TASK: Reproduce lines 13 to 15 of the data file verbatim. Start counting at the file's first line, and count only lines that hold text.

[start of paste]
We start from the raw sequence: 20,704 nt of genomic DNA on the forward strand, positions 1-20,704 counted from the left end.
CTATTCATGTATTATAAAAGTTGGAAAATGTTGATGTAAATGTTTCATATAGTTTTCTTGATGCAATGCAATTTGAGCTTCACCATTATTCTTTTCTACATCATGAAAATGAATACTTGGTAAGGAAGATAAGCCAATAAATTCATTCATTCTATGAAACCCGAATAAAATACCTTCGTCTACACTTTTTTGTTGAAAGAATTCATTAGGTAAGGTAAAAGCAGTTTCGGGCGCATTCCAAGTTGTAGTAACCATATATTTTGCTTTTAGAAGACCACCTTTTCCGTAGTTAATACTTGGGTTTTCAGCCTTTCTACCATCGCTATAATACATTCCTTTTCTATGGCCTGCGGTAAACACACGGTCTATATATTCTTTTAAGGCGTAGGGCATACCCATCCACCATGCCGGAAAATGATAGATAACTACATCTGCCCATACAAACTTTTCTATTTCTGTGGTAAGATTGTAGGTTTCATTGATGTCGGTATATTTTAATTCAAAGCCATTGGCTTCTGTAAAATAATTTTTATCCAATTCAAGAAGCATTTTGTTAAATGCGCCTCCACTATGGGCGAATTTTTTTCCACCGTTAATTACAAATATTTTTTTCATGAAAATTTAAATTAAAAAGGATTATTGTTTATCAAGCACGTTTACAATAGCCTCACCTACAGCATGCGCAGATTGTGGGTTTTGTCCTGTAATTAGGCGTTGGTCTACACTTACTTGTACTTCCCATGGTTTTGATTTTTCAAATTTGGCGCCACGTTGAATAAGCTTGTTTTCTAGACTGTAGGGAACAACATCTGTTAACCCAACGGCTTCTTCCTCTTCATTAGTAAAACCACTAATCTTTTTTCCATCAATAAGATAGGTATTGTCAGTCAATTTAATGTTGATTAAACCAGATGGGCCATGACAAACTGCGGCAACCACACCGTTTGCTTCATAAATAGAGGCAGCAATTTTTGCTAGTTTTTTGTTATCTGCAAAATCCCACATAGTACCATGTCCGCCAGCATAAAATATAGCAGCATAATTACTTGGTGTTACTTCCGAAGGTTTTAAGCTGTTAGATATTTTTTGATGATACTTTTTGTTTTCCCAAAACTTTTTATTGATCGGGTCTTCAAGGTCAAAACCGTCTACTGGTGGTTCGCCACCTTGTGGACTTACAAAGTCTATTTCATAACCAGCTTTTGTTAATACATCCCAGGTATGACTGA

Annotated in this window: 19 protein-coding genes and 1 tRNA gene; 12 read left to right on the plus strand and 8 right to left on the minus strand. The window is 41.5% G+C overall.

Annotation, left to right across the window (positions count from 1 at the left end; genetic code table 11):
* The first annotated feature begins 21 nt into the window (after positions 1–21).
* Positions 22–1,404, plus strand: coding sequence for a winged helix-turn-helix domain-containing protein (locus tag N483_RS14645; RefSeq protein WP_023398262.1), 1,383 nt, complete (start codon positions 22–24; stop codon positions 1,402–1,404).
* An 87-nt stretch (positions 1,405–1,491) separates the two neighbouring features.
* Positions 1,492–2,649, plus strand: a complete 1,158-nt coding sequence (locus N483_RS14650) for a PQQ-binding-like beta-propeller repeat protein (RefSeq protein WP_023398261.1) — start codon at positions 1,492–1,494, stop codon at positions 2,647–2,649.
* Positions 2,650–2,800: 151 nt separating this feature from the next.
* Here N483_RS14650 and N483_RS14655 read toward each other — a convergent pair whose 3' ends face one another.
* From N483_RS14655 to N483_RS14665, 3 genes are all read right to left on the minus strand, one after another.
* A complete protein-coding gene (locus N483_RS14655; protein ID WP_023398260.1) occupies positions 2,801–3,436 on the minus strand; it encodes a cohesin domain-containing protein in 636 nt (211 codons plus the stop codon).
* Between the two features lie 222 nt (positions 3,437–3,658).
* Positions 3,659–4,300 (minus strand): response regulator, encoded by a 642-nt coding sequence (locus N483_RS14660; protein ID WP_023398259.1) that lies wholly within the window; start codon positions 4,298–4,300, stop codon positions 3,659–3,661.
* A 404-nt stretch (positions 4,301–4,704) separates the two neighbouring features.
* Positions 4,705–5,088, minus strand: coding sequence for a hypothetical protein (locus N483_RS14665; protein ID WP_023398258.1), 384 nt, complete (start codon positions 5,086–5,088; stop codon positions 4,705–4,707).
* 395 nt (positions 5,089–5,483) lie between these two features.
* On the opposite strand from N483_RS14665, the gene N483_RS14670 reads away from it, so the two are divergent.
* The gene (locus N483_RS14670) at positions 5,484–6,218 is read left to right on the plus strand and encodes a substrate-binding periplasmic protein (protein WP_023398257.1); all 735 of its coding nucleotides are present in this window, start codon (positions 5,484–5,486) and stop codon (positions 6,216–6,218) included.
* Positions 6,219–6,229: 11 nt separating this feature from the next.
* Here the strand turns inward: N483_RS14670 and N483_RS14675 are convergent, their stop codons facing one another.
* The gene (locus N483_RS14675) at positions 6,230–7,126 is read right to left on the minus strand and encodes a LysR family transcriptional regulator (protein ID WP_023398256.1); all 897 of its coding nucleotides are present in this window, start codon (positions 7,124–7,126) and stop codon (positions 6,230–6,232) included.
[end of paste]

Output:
* Between the two features lie 222 nt (positions 3,437–3,658).
* Positions 3,659–4,300 (minus strand): response regulator, encoded by a 642-nt coding sequence (locus N483_RS14660; protein ID WP_023398259.1) that lies wholly within the window; start codon positions 4,298–4,300, stop codon positions 3,659–3,661.
* A 404-nt stretch (positions 4,301–4,704) separates the two neighbouring features.